Downtown: Soul of a City
(from Maine Townsman, April 2000)
by Steve Cartwright, Selectman, Waldoboro
Empty storefronts, decaying sidewalks and deserted streets are common sights in old downtowns, from rural towns to urban centers. Once the hub of a community, downtowns have been decaying for decades, victims of malls and sprawl.
But some communities are fighting back, trying save and restore central business districts. Downtowns were traditionally providers of essential services, a meeting place for daily commerce, socializing and feeling a sense of belonging. If still intact, they often contain historic buildings, parks, libraries, meeting halls, churches and that combination of factors that creates a sense of place, a distinct identity.
One place that has done much to make its downtown thrive is the City of Bath, rich in period architecture tied to its rich heritage of shipbuilding and coastal commerce. City Planner Jim Upham grew up in Auburn, a city that tore out its downtown and failed to replace it, instead building strip malls. "It became the desert of Maine," he said. "I remember the first time I was allowed to go over to Lisbon Street (in Lewiston, across the river), the shopping mecca of central Maine. Now itís all boarded up. Thatís why we do so much to maintain the downtown.
"If we donít, Bath isnít Bath any more. If not, we might as well pave it over and all go shop at Wal-Mart," Upham said.
In this Kennebec River community of 10,000 people, downtown revitalization dates to the 1970s, when citizens organized Sagadahoc Preservation Inc., to save old buildings and keep the 19th century flavor of Front Street, the main business artery. But the boldest stroke occurred in the 1960s, when the city refused to allow Urban Renewal to bulldoze the old downtown. It was a master stroke. Had Bath endorsed Urban Renewal - sometimes tagged "Urban Removal" - the city might have the desolate look of other small cities across the country, where structures were razed but never replaced.
Thanks to the rejection of Urban Renewal and to Sagadahoc Preservationís efforts, ensuing years saw Front Street sidewalks widened with brick, the street narrowed and made one way; period streetlights installed, a waterfront park constructed on the site of abandoned, rotting piers.
New restaurants and retail shops augmented existing anchor stores, although some of the latter, including Halletís Drugstore and its popular ice cream, closed its doors. Compared to many other places, Bath has a thriving downtown. Not only are street-level stores fully occupied, but second and third floors are being used for business and even residential purposes.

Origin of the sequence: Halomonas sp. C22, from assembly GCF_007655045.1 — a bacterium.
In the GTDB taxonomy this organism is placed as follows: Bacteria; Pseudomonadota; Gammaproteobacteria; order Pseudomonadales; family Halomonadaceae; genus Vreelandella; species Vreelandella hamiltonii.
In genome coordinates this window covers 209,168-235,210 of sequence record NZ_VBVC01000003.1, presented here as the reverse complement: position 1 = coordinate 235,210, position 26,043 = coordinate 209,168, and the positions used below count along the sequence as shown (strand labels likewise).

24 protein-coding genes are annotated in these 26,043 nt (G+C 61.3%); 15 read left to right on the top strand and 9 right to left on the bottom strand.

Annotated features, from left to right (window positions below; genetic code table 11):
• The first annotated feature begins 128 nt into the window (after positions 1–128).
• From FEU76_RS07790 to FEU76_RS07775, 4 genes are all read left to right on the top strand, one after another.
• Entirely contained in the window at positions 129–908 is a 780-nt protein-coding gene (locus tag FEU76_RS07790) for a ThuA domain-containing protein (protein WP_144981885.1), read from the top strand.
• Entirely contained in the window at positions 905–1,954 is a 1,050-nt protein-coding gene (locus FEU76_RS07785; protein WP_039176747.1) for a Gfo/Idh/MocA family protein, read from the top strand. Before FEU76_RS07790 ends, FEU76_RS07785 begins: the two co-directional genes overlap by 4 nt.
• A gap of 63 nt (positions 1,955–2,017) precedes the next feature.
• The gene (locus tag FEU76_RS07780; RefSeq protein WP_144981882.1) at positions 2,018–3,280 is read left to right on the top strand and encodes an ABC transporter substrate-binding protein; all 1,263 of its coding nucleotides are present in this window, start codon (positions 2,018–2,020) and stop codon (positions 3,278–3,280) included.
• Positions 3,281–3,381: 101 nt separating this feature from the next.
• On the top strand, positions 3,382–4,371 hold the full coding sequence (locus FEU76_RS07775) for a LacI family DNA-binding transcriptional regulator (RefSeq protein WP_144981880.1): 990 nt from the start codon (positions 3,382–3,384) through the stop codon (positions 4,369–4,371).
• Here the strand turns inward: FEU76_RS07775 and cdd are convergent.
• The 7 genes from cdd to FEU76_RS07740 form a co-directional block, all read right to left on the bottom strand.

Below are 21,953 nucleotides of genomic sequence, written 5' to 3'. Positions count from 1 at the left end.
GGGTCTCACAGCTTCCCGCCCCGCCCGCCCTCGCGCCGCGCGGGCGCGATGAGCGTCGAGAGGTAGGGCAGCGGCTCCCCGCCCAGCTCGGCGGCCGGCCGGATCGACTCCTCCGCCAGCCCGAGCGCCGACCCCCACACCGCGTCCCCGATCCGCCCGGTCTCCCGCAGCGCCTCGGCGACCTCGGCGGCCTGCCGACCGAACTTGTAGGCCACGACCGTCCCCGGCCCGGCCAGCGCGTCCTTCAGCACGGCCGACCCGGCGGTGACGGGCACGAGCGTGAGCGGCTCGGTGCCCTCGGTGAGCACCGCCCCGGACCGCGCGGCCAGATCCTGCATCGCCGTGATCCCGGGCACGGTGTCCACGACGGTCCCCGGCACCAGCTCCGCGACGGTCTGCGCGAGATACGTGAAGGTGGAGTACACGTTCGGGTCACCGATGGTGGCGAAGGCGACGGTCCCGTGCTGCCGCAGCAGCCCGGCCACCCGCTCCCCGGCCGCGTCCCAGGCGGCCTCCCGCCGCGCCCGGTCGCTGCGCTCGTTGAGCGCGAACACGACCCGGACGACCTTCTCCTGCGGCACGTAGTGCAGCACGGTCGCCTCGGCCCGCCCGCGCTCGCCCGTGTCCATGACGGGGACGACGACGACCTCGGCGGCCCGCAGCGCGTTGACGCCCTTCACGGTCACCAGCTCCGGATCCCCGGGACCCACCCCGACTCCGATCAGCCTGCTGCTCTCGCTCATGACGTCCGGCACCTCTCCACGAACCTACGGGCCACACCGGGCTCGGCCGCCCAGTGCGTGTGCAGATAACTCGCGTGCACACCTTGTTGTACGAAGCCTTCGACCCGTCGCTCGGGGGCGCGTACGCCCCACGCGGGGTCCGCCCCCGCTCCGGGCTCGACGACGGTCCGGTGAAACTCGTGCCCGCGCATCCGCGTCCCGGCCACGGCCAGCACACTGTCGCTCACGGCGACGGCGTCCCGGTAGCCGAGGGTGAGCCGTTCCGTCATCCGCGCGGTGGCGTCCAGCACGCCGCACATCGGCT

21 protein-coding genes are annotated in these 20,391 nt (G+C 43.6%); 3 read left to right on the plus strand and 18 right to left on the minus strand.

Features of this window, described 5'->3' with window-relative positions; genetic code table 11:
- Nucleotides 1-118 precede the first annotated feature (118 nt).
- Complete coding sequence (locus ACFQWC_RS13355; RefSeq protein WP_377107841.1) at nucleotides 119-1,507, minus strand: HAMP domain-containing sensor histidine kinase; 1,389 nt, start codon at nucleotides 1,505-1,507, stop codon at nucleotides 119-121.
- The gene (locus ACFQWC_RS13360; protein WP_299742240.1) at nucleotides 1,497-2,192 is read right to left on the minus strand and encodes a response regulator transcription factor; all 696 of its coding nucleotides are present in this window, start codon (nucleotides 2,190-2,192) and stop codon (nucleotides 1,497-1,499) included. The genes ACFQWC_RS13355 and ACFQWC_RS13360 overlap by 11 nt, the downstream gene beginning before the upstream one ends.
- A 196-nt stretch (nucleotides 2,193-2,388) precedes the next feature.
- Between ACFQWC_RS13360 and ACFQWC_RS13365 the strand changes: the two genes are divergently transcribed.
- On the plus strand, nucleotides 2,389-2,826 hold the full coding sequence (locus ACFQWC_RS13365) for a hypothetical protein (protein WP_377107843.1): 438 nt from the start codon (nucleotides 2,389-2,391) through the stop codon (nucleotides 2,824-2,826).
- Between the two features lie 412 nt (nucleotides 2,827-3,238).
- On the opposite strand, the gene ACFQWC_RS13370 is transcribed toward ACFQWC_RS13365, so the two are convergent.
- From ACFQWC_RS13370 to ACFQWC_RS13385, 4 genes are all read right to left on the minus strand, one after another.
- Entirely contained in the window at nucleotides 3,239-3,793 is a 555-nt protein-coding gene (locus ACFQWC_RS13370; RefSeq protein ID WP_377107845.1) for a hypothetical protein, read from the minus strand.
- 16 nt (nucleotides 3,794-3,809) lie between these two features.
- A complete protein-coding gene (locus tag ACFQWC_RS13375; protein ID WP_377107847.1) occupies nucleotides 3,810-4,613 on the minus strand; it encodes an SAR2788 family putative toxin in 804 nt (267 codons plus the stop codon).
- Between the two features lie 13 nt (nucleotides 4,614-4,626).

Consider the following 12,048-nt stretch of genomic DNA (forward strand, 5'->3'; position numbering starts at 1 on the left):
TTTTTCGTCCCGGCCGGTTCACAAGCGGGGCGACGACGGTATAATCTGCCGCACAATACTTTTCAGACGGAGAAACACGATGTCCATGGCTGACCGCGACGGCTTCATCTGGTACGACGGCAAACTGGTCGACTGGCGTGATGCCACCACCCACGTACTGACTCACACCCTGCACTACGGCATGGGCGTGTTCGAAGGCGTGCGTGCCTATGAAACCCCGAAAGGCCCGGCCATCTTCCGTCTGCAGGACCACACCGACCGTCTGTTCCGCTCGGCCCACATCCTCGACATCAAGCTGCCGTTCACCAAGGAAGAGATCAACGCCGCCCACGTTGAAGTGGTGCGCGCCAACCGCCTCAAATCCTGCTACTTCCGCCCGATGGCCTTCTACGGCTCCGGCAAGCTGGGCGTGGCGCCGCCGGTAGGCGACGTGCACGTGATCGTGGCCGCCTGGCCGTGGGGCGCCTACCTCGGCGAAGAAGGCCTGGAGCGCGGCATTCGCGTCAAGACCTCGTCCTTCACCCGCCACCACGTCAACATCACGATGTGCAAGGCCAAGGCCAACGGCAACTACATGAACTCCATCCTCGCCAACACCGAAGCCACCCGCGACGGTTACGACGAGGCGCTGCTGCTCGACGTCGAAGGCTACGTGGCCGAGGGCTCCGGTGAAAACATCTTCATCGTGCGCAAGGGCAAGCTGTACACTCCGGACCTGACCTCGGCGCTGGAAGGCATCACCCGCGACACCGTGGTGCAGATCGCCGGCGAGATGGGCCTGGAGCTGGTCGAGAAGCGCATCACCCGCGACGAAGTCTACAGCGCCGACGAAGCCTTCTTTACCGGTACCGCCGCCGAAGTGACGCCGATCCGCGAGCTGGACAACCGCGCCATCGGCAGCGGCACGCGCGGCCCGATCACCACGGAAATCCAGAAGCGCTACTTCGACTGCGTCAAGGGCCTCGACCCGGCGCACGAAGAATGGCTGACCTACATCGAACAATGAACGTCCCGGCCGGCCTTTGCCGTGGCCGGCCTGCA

But there is more work to do, according to Upham, who has been on the job four years. "We still feel downtown is under-utilized and the waterfront has vacant buildings." A portion of that area known locally as the Coal Pocket could be the site of a new ferry terminal, part of the stateís "marine highway" plan. And Ocean Properties, a firm which owns and develops lodging, is proposing a 100-room hotel in the middle of downtown Bath. Preliminary drawings show a building that would blend with existing architecture, something that is required by city zoning. Zoning, in fact, is currently undergoing an overhaul.
Upham said the Prawer Block would be razed for the hotel, but he is not aware of any historic significance to the structure which housed a fruit and produce company. He is upbeat about Bathís future, which includes the continuing appeal to tourists of the Maine Maritime Museum, built around the restored Percy & Small shipyard. Tourism counts, but he doesnít want Bath to become seasonally dependent, in economic terms.
Bath is geographically narrow, and at 9.8 square miles, quite small. That has its advantages. For one thing, there are few places for sprawling development; for another, a majority of people in Bath can walk to the downtown area. "Bath being so small, almost anything you do helps the downtown," he said. The city has scheduled bus service, and expects to purchase a bus for Bath Iron Works commuters, as a way to reduce the number of BIW employee cars parked all day in downtown lots. "Iíve worked in a lot of Maine communities and Iíve never seen so much concern about parking." There is talk of a parking garage to consolidate parked cars.
"We donít have a sprawl problem because there is nowhere to go," he said. "Bath is very small and very walkable. Weíre promoting living right in the downtown." A major new sewer project, leading from the downtown up Center Street to the Sagadahoc County Courthouse will further enhance the city and its historic downtown district. Besides separating storm and wastewater, it will include new granite curbing, brick sidewalks and underground utility lines, similar to earlier work on Front Street.
Upham acknowledged the shipyard is the cityís economic mainstay, and the reason Bath obtained a $40,000 defense conversion grant, with which it developed a Waterfront and Downtown Action Plan. He wants BIW to remain strong, and he hopes planned rail passenger service will eventually relieve car congestion caused by the shipyard. A handsome brick railroad station, turned over to the city by BIW, will be renovated after a low-income dental clinic is relocated.
For Upham, his job is part planner, part project manager. Working closely with City Manager John Bubier, he seeks to keep city councilors and department heads aware of revitalization goals - especially at budget time.
"The downtown is what the community thinks of itself. Itís the front door," he said.